Acid rain, the environmental consequence of burning fossil fuels, running factories and driving cars, has altered soils and reduced the number of sugar maple trees growing in the Northeast, according to a new study led by Cornell University researchers.
The sugar maple is the most economically valuable tree species in the eastern United States because of its high-priced lumber, syrup and tourist-attracting fall colors.
The study, whose lead author, Stephanie Juice '04, was an undergraduate when the research was conducted, suggests that because acid rain makes the soil more acidic, unfavorable conditions are created for sugar maples. In acidic soils, sugar maples produce fewer seedlings that survive and mature, and more adult trees die, the researchers found. They drew these conclusions after adding nutrients to soil in a test plot and reproducing the favorable soil conditions that existed prior to 20th century industrial pollution. The result: Sugar maples on the plot rebounded dramatically.
The study provides "the most conclusive evidence to date" that the decline of sugar maples is linked to the effects of acid rain produced by human activity, said Timothy Fahey, professor of forest ecology at Cornell and co-author of the study, which is published in the May issue of Ecology. Juice wrote the main part of the paper as part of her senior thesis.
"The research addresses how a long-term, human-caused change in the environment is affecting sugar maples, which are valuable both ecologically and economically as one of the dominant species in our region," said Juice, who now works for the Institute of Ecosystem Studies in Milbrook, N.Y., as a project assistant and is applying to the Peace Corps for next year.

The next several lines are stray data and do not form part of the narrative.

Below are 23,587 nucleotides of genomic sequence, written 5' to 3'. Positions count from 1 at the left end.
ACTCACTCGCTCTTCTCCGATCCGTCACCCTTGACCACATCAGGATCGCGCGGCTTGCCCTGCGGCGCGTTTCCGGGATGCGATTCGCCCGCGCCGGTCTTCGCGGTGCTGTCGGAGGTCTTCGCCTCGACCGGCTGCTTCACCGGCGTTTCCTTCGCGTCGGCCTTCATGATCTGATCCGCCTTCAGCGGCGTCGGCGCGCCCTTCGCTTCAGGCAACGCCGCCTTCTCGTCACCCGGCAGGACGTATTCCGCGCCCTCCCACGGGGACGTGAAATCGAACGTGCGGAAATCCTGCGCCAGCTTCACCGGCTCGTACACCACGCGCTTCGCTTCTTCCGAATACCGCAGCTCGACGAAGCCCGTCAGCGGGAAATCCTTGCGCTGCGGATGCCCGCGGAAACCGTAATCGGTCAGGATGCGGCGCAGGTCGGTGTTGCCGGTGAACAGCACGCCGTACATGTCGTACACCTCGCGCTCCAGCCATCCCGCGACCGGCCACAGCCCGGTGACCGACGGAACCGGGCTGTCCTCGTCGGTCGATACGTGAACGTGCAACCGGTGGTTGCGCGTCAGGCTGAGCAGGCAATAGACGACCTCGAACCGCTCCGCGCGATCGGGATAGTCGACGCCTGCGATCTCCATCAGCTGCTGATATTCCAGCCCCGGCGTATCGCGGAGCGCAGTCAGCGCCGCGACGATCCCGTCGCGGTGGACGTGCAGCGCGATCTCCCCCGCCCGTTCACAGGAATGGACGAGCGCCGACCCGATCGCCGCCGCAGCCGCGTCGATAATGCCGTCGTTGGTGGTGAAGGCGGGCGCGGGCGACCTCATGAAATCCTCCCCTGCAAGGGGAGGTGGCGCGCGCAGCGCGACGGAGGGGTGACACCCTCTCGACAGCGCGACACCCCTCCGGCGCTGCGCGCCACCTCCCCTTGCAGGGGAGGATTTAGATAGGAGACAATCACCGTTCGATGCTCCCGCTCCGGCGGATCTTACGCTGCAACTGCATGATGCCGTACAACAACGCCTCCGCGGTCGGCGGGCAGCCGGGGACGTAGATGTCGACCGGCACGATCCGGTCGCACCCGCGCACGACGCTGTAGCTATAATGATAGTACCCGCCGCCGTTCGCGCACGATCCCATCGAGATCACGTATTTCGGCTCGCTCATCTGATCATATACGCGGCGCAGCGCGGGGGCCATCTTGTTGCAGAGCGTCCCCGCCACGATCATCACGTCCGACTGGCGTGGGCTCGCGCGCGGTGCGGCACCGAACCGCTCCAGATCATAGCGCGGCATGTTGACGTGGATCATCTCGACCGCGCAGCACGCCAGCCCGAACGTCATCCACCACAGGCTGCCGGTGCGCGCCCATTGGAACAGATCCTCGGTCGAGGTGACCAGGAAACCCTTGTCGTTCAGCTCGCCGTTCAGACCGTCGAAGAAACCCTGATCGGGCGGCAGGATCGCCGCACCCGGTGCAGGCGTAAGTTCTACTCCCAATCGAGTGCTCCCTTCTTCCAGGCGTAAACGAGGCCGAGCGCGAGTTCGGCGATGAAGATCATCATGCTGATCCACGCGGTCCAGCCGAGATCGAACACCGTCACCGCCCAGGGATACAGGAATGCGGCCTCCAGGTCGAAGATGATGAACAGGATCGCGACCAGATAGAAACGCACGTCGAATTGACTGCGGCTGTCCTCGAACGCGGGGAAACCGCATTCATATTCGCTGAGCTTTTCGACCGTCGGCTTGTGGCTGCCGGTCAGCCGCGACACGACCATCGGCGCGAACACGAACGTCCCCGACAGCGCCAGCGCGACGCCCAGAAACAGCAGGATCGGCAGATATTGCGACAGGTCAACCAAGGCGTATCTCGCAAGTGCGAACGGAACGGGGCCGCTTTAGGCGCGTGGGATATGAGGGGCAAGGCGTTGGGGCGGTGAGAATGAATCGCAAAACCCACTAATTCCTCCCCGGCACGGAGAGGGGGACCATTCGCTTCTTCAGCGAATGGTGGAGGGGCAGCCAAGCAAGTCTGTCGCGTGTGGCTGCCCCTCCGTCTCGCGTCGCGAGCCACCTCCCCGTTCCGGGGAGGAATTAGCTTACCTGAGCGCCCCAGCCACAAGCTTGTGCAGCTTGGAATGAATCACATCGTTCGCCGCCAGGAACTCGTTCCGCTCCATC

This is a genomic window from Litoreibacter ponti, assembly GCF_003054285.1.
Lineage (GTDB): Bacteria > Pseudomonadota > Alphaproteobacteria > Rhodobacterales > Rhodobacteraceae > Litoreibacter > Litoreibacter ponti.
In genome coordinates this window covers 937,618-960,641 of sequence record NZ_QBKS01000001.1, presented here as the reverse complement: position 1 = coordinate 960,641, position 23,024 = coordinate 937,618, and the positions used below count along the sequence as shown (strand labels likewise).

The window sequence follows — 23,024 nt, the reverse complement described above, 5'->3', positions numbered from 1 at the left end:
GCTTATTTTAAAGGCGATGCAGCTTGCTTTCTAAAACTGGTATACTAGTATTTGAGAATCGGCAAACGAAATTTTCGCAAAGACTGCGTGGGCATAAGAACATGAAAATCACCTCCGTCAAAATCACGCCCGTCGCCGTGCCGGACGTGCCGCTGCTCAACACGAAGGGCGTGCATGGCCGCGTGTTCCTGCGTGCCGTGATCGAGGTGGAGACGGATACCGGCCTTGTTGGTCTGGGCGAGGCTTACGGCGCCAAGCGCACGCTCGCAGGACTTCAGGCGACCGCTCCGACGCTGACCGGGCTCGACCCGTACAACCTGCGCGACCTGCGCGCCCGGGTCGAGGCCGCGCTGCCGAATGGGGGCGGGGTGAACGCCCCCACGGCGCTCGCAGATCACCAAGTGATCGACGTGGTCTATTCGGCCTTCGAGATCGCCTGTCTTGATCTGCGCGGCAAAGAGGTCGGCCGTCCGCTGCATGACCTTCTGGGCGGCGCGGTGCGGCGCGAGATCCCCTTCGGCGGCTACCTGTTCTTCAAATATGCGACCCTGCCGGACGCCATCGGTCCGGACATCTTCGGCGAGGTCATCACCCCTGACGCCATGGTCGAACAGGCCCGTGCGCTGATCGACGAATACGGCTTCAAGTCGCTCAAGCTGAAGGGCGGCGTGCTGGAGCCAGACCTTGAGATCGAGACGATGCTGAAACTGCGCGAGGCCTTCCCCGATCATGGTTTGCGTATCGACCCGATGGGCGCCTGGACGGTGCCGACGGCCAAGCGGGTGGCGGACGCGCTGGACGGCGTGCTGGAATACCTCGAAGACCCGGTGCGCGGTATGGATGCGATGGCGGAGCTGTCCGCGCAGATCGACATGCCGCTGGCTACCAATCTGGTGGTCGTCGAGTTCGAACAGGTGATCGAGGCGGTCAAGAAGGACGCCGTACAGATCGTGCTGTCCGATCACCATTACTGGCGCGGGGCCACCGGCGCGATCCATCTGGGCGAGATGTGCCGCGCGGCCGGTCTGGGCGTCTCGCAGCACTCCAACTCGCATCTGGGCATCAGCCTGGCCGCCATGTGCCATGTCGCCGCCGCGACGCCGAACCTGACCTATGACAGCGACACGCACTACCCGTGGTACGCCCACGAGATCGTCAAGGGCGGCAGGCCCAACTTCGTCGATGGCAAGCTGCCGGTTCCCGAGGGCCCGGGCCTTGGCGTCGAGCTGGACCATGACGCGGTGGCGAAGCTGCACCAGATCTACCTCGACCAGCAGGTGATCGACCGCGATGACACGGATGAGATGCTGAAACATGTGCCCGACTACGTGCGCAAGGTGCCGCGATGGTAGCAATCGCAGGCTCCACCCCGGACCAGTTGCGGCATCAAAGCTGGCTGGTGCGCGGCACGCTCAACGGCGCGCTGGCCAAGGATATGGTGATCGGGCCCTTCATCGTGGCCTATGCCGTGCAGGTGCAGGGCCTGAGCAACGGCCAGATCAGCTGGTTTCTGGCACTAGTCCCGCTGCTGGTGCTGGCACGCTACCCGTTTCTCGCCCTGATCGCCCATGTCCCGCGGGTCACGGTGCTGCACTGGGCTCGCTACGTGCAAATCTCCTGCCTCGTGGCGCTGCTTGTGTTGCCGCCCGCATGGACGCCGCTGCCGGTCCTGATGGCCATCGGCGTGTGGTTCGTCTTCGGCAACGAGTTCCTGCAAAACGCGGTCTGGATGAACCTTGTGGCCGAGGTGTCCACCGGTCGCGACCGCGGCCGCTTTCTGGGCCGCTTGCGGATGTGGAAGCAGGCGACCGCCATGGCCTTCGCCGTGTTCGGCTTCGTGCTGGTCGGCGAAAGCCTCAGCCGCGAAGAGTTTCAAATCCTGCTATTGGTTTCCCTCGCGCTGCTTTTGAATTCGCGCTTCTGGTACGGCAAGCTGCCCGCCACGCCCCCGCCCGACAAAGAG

The research was conducted at Hubbard Brook Experimental Forest (HBEF), a 3,160-hectare reserve near North Woodstock, N.H., where scientists have measured soil composition for the past 50 years. The scientists added nutrients in a test plot to replicate soil conditions that existed prior to the loss of sugar maples over the past 25 years.
Nitric and sulphuric acid in acid rain leaches calcium from the soil. Calcium is the second most abundant plant nutrient (after nitrogen). In addition, the loss of calcium leads directly to more acidic soils. When soils become too acidic, such trees as sugar maples become stressed and have a harder time growing or producing seeds and seedlings.
"Because of the detailed measurements for the last 50 years, we know almost exactly how much calcium was removed by acid rain," said Fahey. "Our treatment was designed to replace just that amount of calcium to bring the system to what it was like prior to the acid rain era."
The study used two 10-hectare (25-acre) watersheds. On one 25-acre site, a calcium-rich mineral called wollastonite was spread in pellet form by helicopter in October 1999. The other site served as a control.
While the pellets dissolve slowly over five to 10 years, the researchers were surprised to find that by summer 2002, the soil acidity in both the top and lower layers of the test plot neutralized from being highly acidic to more acceptable levels for sugar maples. The researchers also found that by the second year, calcium levels in the maples' leaves had risen.
Acid rain also increases levels of the trace nutrient manganese in the soil, which can be toxic to trees in higher doses. By year four and five, manganese in the leaves had declined to healthier levels. In addition, seed production and the density and size of sugar maple seedlings all increased in the few years following treatment, compared with the untreated neighboring plot.
The researchers also found that the communities of mycorrhizae -- soil fungi that help provide more nutrients to plant roots -- were substantially greater around the roots of both seedlings and mature sugar maples in the treated plot. Future research will explore the relationship between mycorrhizae and acid rain.
Though pollution-control legislation has helped reduce sulphuric acid by one-third since its high point in the 1960s, nitric acid from automobiles has not significantly declined.
This research was supported by the National Science Foundation and the Hubbard Brook Ecosystem Study.